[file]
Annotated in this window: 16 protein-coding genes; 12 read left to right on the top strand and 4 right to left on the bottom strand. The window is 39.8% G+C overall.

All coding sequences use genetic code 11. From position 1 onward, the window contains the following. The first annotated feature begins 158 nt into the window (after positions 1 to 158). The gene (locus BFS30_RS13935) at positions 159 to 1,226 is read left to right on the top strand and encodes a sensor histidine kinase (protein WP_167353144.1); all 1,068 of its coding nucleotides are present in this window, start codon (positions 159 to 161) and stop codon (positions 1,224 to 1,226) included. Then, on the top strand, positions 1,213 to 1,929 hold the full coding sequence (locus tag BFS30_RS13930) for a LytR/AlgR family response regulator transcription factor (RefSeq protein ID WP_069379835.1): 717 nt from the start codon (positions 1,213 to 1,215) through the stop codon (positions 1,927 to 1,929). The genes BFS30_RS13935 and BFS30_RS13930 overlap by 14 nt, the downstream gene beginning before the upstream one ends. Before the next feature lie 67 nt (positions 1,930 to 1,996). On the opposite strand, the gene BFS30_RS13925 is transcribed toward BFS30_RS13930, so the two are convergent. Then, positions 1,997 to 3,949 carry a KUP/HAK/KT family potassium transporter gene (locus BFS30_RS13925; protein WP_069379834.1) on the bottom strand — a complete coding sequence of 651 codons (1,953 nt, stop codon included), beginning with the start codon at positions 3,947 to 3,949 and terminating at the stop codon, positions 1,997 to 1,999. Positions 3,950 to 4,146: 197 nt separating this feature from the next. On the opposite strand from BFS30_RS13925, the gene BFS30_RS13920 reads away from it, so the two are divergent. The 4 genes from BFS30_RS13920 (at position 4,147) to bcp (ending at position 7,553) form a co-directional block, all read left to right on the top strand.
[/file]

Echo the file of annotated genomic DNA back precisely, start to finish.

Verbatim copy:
Annotated in this window: 16 protein-coding genes; 12 read left to right on the top strand and 4 right to left on the bottom strand. The window is 39.8% G+C overall.

All coding sequences use genetic code 11. From position 1 onward, the window contains the following. The first annotated feature begins 158 nt into the window (after positions 1 to 158). The gene (locus BFS30_RS13935) at positions 159 to 1,226 is read left to right on the top strand and encodes a sensor histidine kinase (protein WP_167353144.1); all 1,068 of its coding nucleotides are present in this window, start codon (positions 159 to 161) and stop codon (positions 1,224 to 1,226) included. Then, on the top strand, positions 1,213 to 1,929 hold the full coding sequence (locus tag BFS30_RS13930) for a LytR/AlgR family response regulator transcription factor (RefSeq protein ID WP_069379835.1): 717 nt from the start codon (positions 1,213 to 1,215) through the stop codon (positions 1,927 to 1,929). The genes BFS30_RS13935 and BFS30_RS13930 overlap by 14 nt, the downstream gene beginning before the upstream one ends. Before the next feature lie 67 nt (positions 1,930 to 1,996). On the opposite strand, the gene BFS30_RS13925 is transcribed toward BFS30_RS13930, so the two are convergent. Then, positions 1,997 to 3,949 carry a KUP/HAK/KT family potassium transporter gene (locus BFS30_RS13925; protein WP_069379834.1) on the bottom strand — a complete coding sequence of 651 codons (1,953 nt, stop codon included), beginning with the start codon at positions 3,947 to 3,949 and terminating at the stop codon, positions 1,997 to 1,999. Positions 3,950 to 4,146: 197 nt separating this feature from the next. On the opposite strand from BFS30_RS13925, the gene BFS30_RS13920 reads away from it, so the two are divergent. The 4 genes from BFS30_RS13920 (at position 4,147) to bcp (ending at position 7,553) form a co-directional block, all read left to right on the top strand.